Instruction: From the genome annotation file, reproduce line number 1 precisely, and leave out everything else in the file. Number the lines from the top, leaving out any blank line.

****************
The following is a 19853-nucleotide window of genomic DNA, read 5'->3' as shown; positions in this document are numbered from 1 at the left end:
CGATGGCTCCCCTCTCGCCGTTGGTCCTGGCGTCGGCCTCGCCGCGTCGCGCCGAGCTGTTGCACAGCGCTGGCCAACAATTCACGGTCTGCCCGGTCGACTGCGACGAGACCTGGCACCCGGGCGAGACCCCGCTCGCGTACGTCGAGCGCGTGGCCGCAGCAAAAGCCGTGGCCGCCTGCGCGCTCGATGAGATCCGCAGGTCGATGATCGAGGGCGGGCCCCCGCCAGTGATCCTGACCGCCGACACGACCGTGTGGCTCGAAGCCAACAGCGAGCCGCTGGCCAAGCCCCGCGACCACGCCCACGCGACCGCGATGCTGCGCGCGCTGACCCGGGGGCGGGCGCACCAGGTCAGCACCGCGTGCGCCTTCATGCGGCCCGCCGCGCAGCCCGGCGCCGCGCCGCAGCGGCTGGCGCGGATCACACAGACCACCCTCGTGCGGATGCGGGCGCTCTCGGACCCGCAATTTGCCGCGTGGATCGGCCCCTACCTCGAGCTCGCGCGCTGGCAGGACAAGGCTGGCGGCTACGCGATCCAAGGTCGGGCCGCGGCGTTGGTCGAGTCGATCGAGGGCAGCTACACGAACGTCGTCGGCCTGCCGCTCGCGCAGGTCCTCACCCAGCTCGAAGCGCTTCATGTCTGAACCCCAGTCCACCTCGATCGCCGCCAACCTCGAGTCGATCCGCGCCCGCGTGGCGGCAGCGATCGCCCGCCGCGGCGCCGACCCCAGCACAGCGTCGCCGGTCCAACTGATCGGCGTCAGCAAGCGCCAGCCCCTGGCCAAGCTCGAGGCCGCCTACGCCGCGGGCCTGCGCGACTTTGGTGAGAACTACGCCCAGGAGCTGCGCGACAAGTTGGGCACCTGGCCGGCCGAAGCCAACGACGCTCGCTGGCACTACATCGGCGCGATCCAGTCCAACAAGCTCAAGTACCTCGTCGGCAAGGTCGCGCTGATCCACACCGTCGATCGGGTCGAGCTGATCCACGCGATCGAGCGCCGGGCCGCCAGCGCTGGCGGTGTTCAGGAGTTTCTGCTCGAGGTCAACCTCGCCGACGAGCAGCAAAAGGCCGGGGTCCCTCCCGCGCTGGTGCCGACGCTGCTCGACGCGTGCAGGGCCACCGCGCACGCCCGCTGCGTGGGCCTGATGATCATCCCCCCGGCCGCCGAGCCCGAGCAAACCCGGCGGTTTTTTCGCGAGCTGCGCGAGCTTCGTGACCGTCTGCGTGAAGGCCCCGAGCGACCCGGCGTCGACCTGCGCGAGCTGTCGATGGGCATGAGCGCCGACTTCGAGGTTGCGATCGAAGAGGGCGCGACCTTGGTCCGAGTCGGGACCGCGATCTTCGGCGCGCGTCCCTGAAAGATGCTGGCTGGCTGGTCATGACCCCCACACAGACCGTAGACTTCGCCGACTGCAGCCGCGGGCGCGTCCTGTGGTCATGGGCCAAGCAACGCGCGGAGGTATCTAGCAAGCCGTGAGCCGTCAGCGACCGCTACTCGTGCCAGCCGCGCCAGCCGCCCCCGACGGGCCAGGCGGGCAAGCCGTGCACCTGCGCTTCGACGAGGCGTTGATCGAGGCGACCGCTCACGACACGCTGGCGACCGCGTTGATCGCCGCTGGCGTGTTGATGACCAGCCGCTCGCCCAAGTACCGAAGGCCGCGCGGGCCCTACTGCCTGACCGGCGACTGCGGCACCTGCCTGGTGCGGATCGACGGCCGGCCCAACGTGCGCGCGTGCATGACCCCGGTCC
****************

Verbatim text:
The following is a 19853-nucleotide window of genomic DNA, read 5'->3' as shown; positions in this document are numbered from 1 at the left end: